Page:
May 19, 2010
Written by C.N.
Several years ago, I worked as Director of Education for the Asian Pacific Islander Coalition on HIV/AIDS (APICHA) in New York City. I oversaw our organization’s community outreach programs to educate the Asian American community in New York about HIV/AIDS. It was challenging but rewarding work and was one way for me to apply my academic knowledge and training to make a contribution to my community.
Along the same lines, today is the sixth annual National Asian & Pacific Islander HIV/AIDS Awareness Day. To continue the efforts to educate Asian Americans about HIV/AIDS, the Asian & Pacific Islander Wellness Center in San Francisco is the lead organization for the Banyan Tree Project, a national HIV/AIDS anti-stigma social marketing campaign targeting Asians & Pacific Islanders (A&PIs), funded by the US Centers for Disease Control and Prevention.
The Banyan Tree Project raises awareness about sexual health in A&PI communities by addressing the silence and shame surrounding HIV. For this year’s Awareness Day event, they’ve created the following public service announcement that airs nationally on television stations across the country, along with the following summary:
On May 19th, Asian & Pacific Islander (A&PI) communities across the U.S. and Pacific Island Jurisdictions will gather at over 25 events to acknowledge the impact of HIV on A&PIs, an often overlooked population at increasing risk for HIV. May 19th, 2010 marks the 6th annual observance of National Asian & Pacific Islander HIV/AIDS Awareness Day.
At the events, the Banyan Tree Project will premiere a new social marketing campaign and public service announcement, “Saving face can’t make you safe. Talk about HIV.” Saving face is a common cultural concept for many A&PIs, where the individual seeks to protect the family or community from shame or public disgrace. In practice, “saving face” can prevent people from talking about sexual health or HIV, leading to low HIV testing rates, misconceptions about HIV transmission, a lack of knowledge about safer sex practices and ultimately, increased HIV risk. The Banyan Tree Project urges A&PIs to have the courage to talk about HIV in order to create healthy A&PI communities.
The threat of HIV/AIDS continues to grow in the U.S., particularly in communities of color who collectively represent 70% of the national epidemic. The impact of the disease among A&PIs is alarming, though less-publicized than that of Blacks and Latinos. The most recent data shows A&PI men and women have the highest percentage annual increase in new HIV infections, higher than any other racial or ethnic group. Similarly, HIV infection rates among A&PI youth are on the rise. Between 2001 and 2006, the number of HIV diagnoses among young A&PI gay men more than doubled. Despite this, over two thirds of A&PIs have never been tested for HIV.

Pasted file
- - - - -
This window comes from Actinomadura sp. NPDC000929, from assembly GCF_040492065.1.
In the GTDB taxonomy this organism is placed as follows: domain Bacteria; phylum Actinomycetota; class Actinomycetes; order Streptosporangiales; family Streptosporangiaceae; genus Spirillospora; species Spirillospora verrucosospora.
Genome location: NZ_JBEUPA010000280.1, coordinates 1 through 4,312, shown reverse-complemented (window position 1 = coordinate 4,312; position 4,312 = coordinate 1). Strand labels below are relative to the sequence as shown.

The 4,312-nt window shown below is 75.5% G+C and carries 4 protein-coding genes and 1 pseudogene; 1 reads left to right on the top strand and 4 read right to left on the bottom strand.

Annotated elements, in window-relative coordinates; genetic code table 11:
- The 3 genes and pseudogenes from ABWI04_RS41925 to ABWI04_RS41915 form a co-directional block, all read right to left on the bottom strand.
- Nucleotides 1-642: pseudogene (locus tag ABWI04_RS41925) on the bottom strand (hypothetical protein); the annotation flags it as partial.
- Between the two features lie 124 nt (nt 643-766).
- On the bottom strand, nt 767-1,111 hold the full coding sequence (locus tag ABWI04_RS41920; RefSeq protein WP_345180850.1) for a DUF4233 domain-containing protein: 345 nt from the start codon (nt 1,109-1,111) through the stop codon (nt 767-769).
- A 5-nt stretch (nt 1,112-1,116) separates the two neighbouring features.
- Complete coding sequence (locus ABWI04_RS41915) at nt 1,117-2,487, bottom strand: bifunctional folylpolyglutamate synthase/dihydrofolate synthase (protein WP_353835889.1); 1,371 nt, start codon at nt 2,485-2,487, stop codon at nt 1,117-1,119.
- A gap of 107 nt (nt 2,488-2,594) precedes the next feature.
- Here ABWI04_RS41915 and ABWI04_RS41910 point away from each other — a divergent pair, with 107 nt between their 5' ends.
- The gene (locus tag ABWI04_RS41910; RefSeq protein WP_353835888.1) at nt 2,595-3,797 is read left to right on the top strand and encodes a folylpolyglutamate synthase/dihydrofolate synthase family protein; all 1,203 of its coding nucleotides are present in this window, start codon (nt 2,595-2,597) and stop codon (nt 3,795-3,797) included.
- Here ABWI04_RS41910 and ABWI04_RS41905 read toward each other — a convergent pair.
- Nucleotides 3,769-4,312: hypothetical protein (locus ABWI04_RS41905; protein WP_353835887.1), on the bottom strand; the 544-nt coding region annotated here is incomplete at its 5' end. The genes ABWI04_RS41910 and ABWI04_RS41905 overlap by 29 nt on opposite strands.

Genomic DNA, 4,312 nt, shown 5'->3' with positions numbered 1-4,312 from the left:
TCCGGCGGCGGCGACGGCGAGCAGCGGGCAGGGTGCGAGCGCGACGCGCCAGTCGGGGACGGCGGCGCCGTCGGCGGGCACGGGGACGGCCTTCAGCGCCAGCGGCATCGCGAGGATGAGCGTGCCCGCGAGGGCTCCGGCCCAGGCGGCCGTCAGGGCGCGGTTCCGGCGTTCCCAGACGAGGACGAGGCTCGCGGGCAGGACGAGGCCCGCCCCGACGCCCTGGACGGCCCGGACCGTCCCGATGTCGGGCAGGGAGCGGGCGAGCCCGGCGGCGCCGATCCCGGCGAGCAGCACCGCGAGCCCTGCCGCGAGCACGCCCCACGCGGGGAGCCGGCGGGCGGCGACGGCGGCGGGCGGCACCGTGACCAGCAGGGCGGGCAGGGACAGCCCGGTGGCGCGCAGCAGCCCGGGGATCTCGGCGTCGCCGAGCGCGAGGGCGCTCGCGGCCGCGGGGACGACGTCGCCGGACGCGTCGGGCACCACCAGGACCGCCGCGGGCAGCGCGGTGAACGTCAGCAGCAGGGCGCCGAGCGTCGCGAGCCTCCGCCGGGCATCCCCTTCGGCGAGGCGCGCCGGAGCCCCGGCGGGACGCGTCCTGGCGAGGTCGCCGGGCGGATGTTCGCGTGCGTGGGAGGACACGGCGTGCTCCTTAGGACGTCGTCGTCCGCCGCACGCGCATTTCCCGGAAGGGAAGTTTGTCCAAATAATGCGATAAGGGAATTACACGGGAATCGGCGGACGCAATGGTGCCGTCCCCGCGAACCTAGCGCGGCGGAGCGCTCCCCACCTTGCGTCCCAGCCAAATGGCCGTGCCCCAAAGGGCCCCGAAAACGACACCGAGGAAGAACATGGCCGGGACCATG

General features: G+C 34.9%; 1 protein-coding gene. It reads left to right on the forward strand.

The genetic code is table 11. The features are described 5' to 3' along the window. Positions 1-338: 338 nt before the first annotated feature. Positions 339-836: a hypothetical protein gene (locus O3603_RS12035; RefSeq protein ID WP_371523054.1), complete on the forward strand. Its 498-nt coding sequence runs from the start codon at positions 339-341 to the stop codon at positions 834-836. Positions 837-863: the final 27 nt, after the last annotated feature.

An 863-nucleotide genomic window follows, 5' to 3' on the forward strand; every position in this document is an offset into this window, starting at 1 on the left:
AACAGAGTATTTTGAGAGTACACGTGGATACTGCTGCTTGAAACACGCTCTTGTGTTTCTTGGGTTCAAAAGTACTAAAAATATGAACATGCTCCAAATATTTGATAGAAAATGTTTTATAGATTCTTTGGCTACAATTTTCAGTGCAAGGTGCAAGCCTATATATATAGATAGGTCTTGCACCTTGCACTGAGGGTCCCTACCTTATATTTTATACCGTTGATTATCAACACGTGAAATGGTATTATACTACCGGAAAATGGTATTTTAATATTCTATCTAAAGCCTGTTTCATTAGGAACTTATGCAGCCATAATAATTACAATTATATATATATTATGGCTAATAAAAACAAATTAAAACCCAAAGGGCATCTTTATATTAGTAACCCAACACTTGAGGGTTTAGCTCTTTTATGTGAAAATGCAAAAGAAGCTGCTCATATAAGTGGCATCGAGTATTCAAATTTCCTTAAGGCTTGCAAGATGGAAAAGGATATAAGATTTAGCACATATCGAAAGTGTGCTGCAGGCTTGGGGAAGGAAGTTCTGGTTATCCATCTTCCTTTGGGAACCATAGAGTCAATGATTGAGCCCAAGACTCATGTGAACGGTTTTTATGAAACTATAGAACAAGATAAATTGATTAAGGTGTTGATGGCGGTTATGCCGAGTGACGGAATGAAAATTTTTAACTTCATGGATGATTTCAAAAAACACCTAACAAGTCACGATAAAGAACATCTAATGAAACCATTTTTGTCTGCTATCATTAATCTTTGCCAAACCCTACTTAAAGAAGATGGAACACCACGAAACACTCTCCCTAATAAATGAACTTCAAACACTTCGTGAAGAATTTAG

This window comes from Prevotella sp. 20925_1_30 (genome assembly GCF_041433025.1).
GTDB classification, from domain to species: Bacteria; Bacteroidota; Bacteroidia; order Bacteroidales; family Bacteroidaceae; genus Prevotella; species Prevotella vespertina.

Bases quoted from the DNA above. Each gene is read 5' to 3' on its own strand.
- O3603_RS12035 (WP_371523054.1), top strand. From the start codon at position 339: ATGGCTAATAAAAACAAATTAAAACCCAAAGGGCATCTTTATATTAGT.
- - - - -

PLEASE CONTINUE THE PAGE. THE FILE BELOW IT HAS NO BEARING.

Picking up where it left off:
In addition to cultural barriers to HIV prevention education such as “saving face,” there are other unique challenges in reaching the diverse community of more than 13 million A&PIs in the U.S., making up a population of over 49 distinct ethnic groups speaking more than 100 languages and dialects. The need for culturally and linguistically competent health information and providers is great, yet HIV prevention information is available mostly in English and Spanish. This, coupled with the common misconception that A&PIs are at “low risk” for HIV, makes it difficult to communicate HIV risk to many A&PIs. Clearly, HIV stigma affects the A&PI community—where high-risk behavior is often kept under wraps, even between peers—posing significant barriers to HIV testing and timely access to care for many A&PIs.
The federally endorsed Awareness Day events are coordinated by the Banyan Tree Project, a national partnership led by Asian & Pacific Islander Wellness Center in San Francisco. The Banyan Tree Project aims to increase HIV awareness and access to life-saving services for A&PIs by offering HIV testing, educating the community and reducing HIV stigma. To find an event in your area, please visit banyantreeproject.org. Join the conversation and talk about HIV.
The Banyan Tree Project also has several fact sheets available for download as well. Please take a few minutes to watch the video, read the fact sheets, and pass the word along to your friends and family.